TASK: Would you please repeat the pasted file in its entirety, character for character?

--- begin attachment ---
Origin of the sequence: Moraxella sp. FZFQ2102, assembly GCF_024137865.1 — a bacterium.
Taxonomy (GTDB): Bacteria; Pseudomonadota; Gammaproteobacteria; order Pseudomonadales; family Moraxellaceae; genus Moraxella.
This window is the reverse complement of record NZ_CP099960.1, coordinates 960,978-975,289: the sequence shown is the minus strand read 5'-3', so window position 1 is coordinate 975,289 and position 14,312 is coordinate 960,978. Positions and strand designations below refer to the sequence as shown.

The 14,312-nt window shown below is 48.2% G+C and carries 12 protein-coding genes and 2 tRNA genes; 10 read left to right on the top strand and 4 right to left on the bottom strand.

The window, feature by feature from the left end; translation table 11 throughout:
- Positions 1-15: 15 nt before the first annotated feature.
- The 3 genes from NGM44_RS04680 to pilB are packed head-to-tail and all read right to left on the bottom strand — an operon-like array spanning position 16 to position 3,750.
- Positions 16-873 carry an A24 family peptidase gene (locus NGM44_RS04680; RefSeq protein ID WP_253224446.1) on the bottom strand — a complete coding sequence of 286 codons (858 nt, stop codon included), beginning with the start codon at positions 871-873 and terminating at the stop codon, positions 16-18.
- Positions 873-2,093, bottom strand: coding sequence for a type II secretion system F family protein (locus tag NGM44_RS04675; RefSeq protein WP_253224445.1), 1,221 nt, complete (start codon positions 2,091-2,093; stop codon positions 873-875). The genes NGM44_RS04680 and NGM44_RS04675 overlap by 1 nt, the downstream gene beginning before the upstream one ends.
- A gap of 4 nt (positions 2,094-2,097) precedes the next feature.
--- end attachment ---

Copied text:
Origin of the sequence: Moraxella sp. FZFQ2102, assembly GCF_024137865.1 — a bacterium.
Taxonomy (GTDB): Bacteria; Pseudomonadota; Gammaproteobacteria; order Pseudomonadales; family Moraxellaceae; genus Moraxella.
This window is the reverse complement of record NZ_CP099960.1, coordinates 960,978-975,289: the sequence shown is the minus strand read 5'-3', so window position 1 is coordinate 975,289 and position 14,312 is coordinate 960,978. Positions and strand designations below refer to the sequence as shown.

The 14,312-nt window shown below is 48.2% G+C and carries 12 protein-coding genes and 2 tRNA genes; 10 read left to right on the top strand and 4 right to left on the bottom strand.

The window, feature by feature from the left end; translation table 11 throughout:
- Positions 1-15: 15 nt before the first annotated feature.
- The 3 genes from NGM44_RS04680 to pilB are packed head-to-tail and all read right to left on the bottom strand — an operon-like array spanning position 16 to position 3,750.
- Positions 16-873 carry an A24 family peptidase gene (locus NGM44_RS04680; RefSeq protein ID WP_253224446.1) on the bottom strand — a complete coding sequence of 286 codons (858 nt, stop codon included), beginning with the start codon at positions 871-873 and terminating at the stop codon, positions 16-18.
- Positions 873-2,093, bottom strand: coding sequence for a type II secretion system F family protein (locus tag NGM44_RS04675; RefSeq protein WP_253224445.1), 1,221 nt, complete (start codon positions 2,091-2,093; stop codon positions 873-875). The genes NGM44_RS04680 and NGM44_RS04675 overlap by 1 nt, the downstream gene beginning before the upstream one ends.
- A gap of 4 nt (positions 2,094-2,097) precedes the next feature.